Like calling oneself a New Yorker, openly identifying as a Londoner is likely to earn you a slew of questions effectively daring you to prove it.
And while we’re not about to delve into the semantics of what boxes someone has to tick to qualify as a true blue, we are about to share the neighborhoods in which Londoners eat, drink, date and generally hang out.
A decade ago no conversation on Clapton
could pass without mention of its unfortunate — not to mention fearsome — moniker “Murder Mile.” But in 2015, the east end neighborhood is a
dramatically different place, with the crime having been swapped out for craft
beer shops, hip veterinary surgeries (yes, really) and coffee shops. Even
Macaulay Culkin and his band Pizza Underground played Upper Clapton Road’s Yard
Sale Pizza, which will either hammer home the area’s cool credentials or have
you screaming “Peak Ironic Hipsterism” depending on your viewpoint. One thing’s
for sure, Clapton is a dynamic area and any tourist will get a slice of east
end London life on a visit. For a good base from which to explore London’s east
end, Bethnal Green’s Town Hall Hotel offers a mixture of history and chic.
Must Visit: Yard Sale Pizza
North: Kings Cross
Another rags-to-riches story is Kings
Cross. Once a north London wasteland with a super seedy side, the neighborhood
is now a prime destination thanks to redevelopment. Always a hit with Londoners
with a taste for clubs and late nights, it now has an ever-burgeoning art and
foodie flavour to it. Try Granary Square (where a free phone app will allow you
to control the colours and flow of the luminous fountains that decorate it) and
head for Dishoom, a stylish restaurant that pays homage to Bombay café culture.
Alternatively, swim in the pool-cum-art installation Pond Club that offers a
tranquil, but wild, swimming experience in the centre of urban Kings Cross. And for
those Londoners who don’t see its charms, there’s always Kings Cross St.
Pancras Station, where you can be on a Eurostar train out of London and into Paris within two hours. On the other hand, if you like the area so much you
can’t tear yourself away, book a stay at the grand, Victorian-era St. Pancras Renaissance
Must Visit: Dishoom
West: Ladbroke Grove
First things first, Ladbroke Grove is
nothing like its mawkish portrayal in the Richard Curtis film “Notting Hill.” You
might stumble on the odd Hugh Grant-esque bumbling Brit or even spot the
occasional Julia Roberts-type movie star wandering through the market but
that’s where the comparison ends. In truth, Ladbroke Grove is much, much
livelier than its celluloid companion. It is host to one of the world’s biggest
street parties (the annual Notting Hill Carnival), where you’ll find the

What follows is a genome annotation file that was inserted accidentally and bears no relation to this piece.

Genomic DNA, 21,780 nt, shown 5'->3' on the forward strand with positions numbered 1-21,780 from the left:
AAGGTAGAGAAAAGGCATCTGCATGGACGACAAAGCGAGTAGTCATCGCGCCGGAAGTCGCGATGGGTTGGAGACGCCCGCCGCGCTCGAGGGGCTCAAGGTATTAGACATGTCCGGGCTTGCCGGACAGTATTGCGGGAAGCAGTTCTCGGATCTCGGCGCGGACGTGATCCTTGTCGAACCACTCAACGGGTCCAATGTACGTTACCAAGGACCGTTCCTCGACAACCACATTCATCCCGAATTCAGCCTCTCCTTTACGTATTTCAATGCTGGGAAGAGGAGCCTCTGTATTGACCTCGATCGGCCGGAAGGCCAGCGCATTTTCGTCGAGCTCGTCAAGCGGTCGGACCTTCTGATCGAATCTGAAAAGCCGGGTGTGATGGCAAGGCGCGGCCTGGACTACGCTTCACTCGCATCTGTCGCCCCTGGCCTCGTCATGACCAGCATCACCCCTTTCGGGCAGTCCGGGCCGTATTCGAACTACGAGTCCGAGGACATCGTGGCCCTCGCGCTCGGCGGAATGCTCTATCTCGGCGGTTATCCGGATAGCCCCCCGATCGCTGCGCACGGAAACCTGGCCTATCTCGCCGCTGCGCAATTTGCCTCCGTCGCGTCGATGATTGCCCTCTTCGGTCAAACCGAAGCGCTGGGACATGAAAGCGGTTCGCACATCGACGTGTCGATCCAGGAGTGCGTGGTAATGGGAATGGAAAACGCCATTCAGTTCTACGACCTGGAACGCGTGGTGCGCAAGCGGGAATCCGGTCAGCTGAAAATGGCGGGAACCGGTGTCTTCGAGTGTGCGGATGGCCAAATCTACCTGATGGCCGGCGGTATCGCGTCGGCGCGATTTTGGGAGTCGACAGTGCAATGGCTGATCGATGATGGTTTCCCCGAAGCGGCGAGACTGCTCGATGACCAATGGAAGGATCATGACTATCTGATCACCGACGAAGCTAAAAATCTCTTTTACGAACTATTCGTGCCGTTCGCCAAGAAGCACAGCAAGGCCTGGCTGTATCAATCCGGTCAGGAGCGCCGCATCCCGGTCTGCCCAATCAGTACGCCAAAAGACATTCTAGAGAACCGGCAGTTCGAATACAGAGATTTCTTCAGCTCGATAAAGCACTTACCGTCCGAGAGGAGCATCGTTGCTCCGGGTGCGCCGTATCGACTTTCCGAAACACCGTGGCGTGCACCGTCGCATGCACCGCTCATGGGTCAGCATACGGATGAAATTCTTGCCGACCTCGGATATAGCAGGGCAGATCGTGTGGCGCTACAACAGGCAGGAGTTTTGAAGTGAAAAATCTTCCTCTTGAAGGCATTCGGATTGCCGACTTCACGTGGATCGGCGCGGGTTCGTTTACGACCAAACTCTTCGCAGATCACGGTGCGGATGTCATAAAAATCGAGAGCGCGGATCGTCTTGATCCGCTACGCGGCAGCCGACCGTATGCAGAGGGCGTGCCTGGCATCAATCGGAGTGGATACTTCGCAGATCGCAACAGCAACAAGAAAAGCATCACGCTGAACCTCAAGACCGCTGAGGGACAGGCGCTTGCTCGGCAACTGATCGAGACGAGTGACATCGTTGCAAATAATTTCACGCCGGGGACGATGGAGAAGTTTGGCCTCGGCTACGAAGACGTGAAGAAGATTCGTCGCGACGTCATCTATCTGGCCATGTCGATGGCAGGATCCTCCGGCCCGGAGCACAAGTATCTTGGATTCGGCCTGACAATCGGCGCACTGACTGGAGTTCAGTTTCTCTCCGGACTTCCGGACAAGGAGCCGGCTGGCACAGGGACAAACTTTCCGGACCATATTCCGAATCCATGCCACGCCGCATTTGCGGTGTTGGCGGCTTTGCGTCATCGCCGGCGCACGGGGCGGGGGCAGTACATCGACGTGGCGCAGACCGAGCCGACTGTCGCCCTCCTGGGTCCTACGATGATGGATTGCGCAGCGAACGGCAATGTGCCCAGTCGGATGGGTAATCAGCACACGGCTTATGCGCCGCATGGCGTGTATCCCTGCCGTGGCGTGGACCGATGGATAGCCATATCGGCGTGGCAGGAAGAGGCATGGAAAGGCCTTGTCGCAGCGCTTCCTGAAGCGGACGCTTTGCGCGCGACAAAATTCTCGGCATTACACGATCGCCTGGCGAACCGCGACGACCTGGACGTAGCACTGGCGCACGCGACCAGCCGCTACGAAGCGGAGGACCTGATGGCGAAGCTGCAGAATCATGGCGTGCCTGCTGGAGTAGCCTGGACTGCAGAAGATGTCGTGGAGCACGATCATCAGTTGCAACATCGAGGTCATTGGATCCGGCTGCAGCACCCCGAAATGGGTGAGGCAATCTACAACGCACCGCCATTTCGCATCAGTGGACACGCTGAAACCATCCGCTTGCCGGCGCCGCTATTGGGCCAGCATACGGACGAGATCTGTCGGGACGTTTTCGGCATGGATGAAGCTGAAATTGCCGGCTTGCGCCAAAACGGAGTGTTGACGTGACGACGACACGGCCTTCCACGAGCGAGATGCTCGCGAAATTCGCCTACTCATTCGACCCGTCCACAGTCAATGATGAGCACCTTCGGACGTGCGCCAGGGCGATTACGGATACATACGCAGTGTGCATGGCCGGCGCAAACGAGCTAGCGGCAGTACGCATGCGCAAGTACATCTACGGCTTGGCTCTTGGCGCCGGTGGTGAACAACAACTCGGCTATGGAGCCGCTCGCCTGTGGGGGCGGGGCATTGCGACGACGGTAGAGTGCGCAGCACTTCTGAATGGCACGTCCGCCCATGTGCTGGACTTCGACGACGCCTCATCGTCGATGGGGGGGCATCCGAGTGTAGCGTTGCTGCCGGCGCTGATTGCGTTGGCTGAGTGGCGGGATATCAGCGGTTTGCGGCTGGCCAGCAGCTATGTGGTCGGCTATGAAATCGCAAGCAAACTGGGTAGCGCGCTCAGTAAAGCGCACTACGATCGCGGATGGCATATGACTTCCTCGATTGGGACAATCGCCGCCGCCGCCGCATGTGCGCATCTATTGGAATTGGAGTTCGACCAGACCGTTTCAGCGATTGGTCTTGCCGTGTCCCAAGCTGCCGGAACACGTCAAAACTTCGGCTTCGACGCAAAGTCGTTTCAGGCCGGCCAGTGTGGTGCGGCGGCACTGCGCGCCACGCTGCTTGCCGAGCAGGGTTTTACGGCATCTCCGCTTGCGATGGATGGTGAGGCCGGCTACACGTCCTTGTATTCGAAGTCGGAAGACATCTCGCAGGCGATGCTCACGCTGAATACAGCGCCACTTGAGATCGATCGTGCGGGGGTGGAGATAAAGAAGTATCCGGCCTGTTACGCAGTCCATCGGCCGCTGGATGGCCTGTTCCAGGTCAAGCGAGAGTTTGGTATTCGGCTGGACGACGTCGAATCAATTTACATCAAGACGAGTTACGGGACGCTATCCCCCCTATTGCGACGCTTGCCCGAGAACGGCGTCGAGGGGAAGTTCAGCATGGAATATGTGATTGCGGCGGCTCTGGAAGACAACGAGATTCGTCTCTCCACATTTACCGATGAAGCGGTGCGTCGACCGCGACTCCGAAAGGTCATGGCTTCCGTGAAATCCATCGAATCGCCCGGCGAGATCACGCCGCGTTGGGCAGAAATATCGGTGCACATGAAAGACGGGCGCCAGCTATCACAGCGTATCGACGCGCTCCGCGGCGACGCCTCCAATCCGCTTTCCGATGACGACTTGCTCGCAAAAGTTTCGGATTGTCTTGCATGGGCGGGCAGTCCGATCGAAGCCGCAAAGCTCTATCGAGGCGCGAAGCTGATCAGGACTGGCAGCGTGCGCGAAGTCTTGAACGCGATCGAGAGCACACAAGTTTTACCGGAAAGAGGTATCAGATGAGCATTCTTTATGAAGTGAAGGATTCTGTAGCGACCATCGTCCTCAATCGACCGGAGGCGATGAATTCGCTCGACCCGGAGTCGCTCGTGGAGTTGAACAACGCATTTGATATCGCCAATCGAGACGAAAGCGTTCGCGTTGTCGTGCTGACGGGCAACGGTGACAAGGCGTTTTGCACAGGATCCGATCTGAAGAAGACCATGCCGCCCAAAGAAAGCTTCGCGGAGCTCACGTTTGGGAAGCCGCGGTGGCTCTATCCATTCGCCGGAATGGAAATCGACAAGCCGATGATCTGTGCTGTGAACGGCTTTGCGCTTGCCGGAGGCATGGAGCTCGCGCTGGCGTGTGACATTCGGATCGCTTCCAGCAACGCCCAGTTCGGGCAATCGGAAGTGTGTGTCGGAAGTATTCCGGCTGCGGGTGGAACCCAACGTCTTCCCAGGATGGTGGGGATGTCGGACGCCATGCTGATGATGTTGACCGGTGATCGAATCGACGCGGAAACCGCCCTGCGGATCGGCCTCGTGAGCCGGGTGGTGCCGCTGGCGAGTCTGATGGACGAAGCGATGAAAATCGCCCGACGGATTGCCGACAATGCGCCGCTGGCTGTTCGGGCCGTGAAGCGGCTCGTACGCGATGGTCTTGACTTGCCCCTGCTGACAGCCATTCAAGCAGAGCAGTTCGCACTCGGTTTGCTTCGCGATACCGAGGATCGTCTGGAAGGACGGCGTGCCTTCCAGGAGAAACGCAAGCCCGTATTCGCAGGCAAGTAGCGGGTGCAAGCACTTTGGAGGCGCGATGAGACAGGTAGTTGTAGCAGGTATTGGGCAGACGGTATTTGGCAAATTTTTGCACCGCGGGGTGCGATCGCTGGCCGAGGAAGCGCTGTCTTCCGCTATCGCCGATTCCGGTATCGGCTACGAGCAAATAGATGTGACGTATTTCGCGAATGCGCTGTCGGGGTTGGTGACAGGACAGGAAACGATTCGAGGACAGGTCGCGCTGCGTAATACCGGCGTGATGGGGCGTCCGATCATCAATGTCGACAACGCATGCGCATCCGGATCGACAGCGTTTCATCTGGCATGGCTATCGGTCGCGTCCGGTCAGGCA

best West Indian food in London ,and of course, home to Portobello Market. It may attract
huge numbers of tourists but it’s also a neighborhood where you can sample the
music, food, and fashion of a Londoner’s London.
Must Visit: Honest Jon’s Records
Step off the train and onto Rye Lane in the
height of summer and you’ll need to take a second to acclimatize to the buzz of
this frantic south London locale. Barbershops, Caribbean takeaways, and
mini-marts share the street with vintage gaming bars (Four Quarters), clubs (The
Bussey Building), and rooftop car park bars (Frank’s). Since artists began
making the neighborhood home, Peckham has opened up to become one of London’s
most diverse, dynamic areas. In fact, it’s so famous for its rampaging culture
you almost dare forget to mention its most famous sons, Only Fools and Horses’
Del Boy and Rodney of Trotters Independent Trading Co. whose van reads, “New
York – Paris – Peckham.” Not such a joke anymore…
Must Visit: Four Quarters Bar
It may be
slap-bang in the middle of the West End but Soho is undoubtedly a neighborhood
in which you’ll discover the Londoner’s London. Once the city’s red light district,
the area still retains an element of edginess to keep locals happy. Perhaps not
the sleazy, all-night den of debauchery from the days when it was the playground
of artist Francis Bacon et al, but there is still something unmistakably
seductive about it: from the basement arts clubs to the poetic old pubs with their
links to bohemian French radicals, from the super-luxurious hotels (we
recommend the boutique Sanctum Soho Hotel) to the sex shops stood beside them,
sheltering trendy restaurants out of sight. Everybody has a Soho story, which
is one thing every Londoner can probably agree on — that and the extortionate
price of the travel.
Must Visit: The French House
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